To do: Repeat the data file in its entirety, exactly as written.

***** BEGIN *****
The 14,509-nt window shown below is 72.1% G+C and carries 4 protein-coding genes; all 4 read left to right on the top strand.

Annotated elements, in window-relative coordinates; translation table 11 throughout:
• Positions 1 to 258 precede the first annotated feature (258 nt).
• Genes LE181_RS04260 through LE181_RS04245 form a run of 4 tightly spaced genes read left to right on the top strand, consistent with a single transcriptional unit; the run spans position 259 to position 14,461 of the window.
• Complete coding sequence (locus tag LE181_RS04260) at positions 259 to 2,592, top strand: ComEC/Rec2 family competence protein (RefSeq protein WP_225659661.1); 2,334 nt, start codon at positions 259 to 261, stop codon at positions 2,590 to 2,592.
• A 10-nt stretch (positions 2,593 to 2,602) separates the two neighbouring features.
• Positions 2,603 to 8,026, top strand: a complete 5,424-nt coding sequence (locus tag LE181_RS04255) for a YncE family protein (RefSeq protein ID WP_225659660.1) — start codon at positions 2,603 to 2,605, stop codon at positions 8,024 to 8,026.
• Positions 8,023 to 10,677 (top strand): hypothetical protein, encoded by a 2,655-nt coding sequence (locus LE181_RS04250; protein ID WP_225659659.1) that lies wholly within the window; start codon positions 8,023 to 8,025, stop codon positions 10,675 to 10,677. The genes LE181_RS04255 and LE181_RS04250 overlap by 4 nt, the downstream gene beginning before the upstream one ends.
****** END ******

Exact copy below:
The 14,509-nt window shown below is 72.1% G+C and carries 4 protein-coding genes; all 4 read left to right on the top strand.

Annotated elements, in window-relative coordinates; translation table 11 throughout:
• Positions 1 to 258 precede the first annotated feature (258 nt).
• Genes LE181_RS04260 through LE181_RS04245 form a run of 4 tightly spaced genes read left to right on the top strand, consistent with a single transcriptional unit; the run spans position 259 to position 14,461 of the window.
• Complete coding sequence (locus tag LE181_RS04260) at positions 259 to 2,592, top strand: ComEC/Rec2 family competence protein (RefSeq protein WP_225659661.1); 2,334 nt, start codon at positions 259 to 261, stop codon at positions 2,590 to 2,592.
• A 10-nt stretch (positions 2,593 to 2,602) separates the two neighbouring features.
• Positions 2,603 to 8,026, top strand: a complete 5,424-nt coding sequence (locus tag LE181_RS04255) for a YncE family protein (RefSeq protein ID WP_225659660.1) — start codon at positions 2,603 to 2,605, stop codon at positions 8,024 to 8,026.
• Positions 8,023 to 10,677 (top strand): hypothetical protein, encoded by a 2,655-nt coding sequence (locus LE181_RS04250; protein ID WP_225659659.1) that lies wholly within the window; start codon positions 8,023 to 8,025, stop codon positions 10,675 to 10,677. The genes LE181_RS04255 and LE181_RS04250 overlap by 4 nt, the downstream gene beginning before the upstream one ends.